Hacking is now presenting infrastructure danger to the United Stated and other countries worldwide. This is a serious danger that should not and cannot be ignored.
Hacking into infrastructure could affect our energy supply, our water supply, our transportation systems and more. It all started with the mysterious introduction of the Stuxnet worm into Iran’s nuclear testing facility in June, 2010. Stuxnet has provided many others with a basic and virulent worm that can be modified to actually damage hardware.
The Stuxnet worm was originally designed to attack industrial PLCs (Programmable Logic Controllers) as they are called in the industry. PLCs allow programmers to set up programs that manage the mechanical processes that operate machinery in various environments such as factory assembly lines, amusement rides, or equipment for manufacturing nuclear material.
Facts about Stuxnet
- Stuxnet targets Microsoft Windows operating system and networks, and then it seeks out PLC’s connected to the network.
- Stuxnet is domain-specific, and it has now been modified to attack almost any brand PLC or similar SCADA systems. (SCADA systems are supervisory control and data acquisition systems that handle large-scale processes that can include multiple sites, and large distances such as power plants, factories, and energy infrastructure.)
- Stuxnet has three modules: a worm that executes all software and routines related to the main mission, a link file that finds and runs the propagated copies the original worm; and a special rootkit piece that hides all of the related Stuxnet worm components.
How Stuxnet Works
In order for the original Stuxnet worm to work correctly it has to be introduced into a system, usually via an infected USB thumb drive/flash drive. Stuxnet then travels throughout the network looking for specific hardware and software. If the proper combination of hardware and software is not found, Stuxnet just lays dormant and is usually undetected in the network and computers, waiting until the proper hardware and software are detected. Once the proper combination of software and hardware are installed onto the network, Stuxnet springs into action and usually attempts to destroy the attached hardware and sometimes the computers themselves, all the while sending “everything is normal” signals to the user, the computers and associated equipment.
Today what makes Stuxnet even worse is that it takes advantage of ICS (Integrated Computer Solutions). In the old days, the equipment that Stuxnet affected was never connected to computer systems or the Internet. But, now that the Internet is in place, the Internet connects to computer networks and the computer networks connect to the PLC and SCADA devices. So now hackers would have a clear path from the Internet to the actual devices that control factories, energy grids, manufacturing plants, and more.
How Can You Prevent Stuxnet from Getting into Your Network?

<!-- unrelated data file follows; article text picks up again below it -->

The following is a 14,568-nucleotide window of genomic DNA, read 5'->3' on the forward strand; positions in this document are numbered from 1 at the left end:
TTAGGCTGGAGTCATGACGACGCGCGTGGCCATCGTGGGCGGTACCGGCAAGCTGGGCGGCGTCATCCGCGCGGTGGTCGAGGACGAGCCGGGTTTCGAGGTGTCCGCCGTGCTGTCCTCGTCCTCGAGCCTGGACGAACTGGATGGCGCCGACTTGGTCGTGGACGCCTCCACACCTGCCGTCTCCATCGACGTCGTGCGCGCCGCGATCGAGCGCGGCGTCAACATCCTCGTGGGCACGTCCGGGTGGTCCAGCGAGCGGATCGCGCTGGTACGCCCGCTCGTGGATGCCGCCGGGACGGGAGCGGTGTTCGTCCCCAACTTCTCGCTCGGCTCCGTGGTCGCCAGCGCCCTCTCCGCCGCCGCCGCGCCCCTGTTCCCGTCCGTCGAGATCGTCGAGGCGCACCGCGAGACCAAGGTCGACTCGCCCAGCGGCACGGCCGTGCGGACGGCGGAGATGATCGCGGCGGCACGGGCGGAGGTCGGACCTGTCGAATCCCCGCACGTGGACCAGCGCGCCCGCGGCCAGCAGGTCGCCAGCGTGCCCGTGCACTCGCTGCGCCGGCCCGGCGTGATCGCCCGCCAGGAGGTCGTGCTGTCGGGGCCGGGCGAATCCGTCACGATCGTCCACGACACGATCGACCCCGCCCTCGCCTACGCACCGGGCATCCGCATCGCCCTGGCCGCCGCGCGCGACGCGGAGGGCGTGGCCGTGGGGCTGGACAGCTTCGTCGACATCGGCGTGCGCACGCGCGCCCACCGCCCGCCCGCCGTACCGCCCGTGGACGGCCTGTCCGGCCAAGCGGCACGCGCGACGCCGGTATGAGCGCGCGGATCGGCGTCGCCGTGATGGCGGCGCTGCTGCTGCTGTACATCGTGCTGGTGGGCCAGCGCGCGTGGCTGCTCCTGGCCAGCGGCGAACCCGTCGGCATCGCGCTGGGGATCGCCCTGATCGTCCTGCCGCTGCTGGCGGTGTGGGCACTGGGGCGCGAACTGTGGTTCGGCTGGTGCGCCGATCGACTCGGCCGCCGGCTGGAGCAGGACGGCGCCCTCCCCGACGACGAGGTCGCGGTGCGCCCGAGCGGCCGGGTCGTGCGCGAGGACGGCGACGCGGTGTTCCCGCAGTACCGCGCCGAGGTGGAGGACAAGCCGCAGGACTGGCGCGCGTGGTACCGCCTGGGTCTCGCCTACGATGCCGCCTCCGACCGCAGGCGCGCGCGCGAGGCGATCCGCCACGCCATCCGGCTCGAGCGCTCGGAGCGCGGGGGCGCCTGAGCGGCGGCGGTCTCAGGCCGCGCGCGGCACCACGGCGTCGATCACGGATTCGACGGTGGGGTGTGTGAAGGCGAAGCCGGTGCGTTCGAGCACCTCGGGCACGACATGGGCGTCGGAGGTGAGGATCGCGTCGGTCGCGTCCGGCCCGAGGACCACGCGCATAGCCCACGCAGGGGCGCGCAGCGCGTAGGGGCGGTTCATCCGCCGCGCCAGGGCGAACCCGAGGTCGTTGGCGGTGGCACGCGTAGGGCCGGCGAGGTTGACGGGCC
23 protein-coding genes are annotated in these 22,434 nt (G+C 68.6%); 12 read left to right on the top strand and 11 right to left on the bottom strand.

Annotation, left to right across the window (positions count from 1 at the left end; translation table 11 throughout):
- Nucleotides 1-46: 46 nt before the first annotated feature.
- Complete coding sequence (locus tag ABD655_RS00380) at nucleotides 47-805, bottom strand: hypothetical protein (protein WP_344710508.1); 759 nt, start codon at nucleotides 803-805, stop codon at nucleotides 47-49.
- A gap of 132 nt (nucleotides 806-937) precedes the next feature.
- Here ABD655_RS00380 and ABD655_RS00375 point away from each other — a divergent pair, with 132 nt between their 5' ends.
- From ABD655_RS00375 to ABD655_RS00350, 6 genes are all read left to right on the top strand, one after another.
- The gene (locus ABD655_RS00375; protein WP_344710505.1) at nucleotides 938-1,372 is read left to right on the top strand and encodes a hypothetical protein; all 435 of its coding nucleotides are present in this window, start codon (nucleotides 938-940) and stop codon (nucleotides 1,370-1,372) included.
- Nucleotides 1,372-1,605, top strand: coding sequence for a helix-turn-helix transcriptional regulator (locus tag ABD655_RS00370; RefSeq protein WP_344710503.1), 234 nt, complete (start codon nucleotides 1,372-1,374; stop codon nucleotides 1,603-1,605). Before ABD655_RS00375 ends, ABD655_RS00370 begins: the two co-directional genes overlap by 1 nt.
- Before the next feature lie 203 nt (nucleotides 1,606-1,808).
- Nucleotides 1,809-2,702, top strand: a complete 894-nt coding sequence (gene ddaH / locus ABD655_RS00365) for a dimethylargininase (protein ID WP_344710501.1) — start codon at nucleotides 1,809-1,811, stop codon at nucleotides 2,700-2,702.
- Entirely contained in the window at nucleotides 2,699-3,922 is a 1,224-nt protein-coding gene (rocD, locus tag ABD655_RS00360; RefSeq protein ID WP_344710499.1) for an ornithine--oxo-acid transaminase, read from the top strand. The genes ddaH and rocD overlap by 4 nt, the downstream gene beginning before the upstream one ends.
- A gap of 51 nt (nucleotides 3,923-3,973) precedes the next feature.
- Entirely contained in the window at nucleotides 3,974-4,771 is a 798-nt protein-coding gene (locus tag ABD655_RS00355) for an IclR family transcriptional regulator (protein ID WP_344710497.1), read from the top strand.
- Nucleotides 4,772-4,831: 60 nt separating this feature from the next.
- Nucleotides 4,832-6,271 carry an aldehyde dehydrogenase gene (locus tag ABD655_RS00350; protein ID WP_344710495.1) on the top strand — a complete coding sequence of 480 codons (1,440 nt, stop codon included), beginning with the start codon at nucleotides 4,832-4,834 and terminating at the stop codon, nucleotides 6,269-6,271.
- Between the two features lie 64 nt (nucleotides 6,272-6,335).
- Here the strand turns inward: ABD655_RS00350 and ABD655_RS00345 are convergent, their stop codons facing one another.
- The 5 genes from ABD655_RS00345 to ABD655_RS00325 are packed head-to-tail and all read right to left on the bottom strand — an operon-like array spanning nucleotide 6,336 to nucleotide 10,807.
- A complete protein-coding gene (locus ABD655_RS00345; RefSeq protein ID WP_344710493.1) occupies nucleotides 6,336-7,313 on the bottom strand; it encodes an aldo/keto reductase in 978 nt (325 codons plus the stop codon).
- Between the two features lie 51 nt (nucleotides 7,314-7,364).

At this time there is no anti-virus to catch and control Stuxnet once it’s in your network. The best thing to do is avoid it, by implementing the following:
- Set up a layered defense that addresses security throughout the entire ICS extended network. This defense must include security policies, training, component isolation, and enforced Methods and Procedures (M&P). This also requires isolating critical communications in a secure and segmented manner.
- There should be proper physical and logical separation between different types of networks. For example, access to PLC and SCADA devices should not be available on the corporate network.
- Software must be written to detect non-conforming actions.
- Redundancy must be incorporated into the network design to avoid single points of failure.
- User privileges should be very strict and must be separate from corporate network credentials, using strong passwords and authentication techniques – maybe even including biometrics.
Stuxnet is very dangerous because it can cause actual physical harm to equipment, computers, energy grids, people, etc. It can even become a WMD (Weapon of Mass Destruction) if it is implemented at singular site such as nuclear energy generating facilities, energy grid control facilities, traffic controls, or water and power facilities.
As of today, Stuxnet and many of its related cousins are attacking energy companies and their related business enterprises. Today it is energy companies, but what could it be tomorrow? …automobile factories? …electrical power plants? …nuclear power plants?
For more information, you might be interested in reading this recent New York Times article, Russian Hackers Targeting Oil and Gas Companies.
Do you need technical support in preventing attacks on your network and systems? Contact us at Oasis Technology today. We provide IT consulting and services to safeguard your organization’s information and system up-time.
Oasis Technology, Inc
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